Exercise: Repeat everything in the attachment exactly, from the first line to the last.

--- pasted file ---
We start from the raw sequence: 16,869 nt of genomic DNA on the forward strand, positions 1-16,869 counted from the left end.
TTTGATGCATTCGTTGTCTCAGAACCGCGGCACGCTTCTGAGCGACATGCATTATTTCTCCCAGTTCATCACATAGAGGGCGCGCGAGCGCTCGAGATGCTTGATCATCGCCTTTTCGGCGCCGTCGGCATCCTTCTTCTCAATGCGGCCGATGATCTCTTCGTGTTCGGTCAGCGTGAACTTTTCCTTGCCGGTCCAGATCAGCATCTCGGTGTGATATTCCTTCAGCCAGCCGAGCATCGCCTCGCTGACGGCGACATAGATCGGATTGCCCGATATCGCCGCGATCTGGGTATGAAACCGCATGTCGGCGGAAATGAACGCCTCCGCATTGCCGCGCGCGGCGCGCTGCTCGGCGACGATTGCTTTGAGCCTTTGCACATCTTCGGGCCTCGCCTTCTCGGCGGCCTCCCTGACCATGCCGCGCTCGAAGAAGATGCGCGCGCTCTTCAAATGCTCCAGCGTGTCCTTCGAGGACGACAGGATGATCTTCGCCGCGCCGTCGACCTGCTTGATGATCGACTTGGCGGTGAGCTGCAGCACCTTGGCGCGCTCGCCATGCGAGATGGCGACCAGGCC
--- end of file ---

We start from the raw sequence: 16,869 nt of genomic DNA on the forward strand, positions 1-16,869 counted from the left end.
TTTGATGCATTCGTTGTCTCAGAACCGCGGCACGCTTCTGAGCGACATGCATTATTTCTCCCAGTTCATCACATAGAGGGCGCGCGAGCGCTCGAGATGCTTGATCATCGCCTTTTCGGCGCCGTCGGCATCCTTCTTCTCAATGCGGCCGATGATCTCTTCGTGTTCGGTCAGCGTGAACTTTTCCTTGCCGGTCCAGATCAGCATCTCGGTGTGATATTCCTTCAGCCAGCCGAGCATCGCCTCGCTGACGGCGACATAGATCGGATTGCCCGATATCGCCGCGATCTGGGTATGAAACCGCATGTCGGCGGAAATGAACGCCTCCGCATTGCCGCGCGCGGCGCGCTGCTCGGCGACGATTGCTTTGAGCCTTTGCACATCTTCGGGCCTCGCCTTCTCGGCGGCCTCCCTGACCATGCCGCGCTCGAAGAAGATGCGCGCGCTCTTCAAATGCTCCAGCGTGTCCTTCGAGGACGACAGGATGATCTTCGCCGCGCCGTCGACCTGCTTGATGATCGACTTGGCGGTGAGCTGCAGCACCTTGGCGCGCTCGCCATGCGAGATGGCGACCAGGCC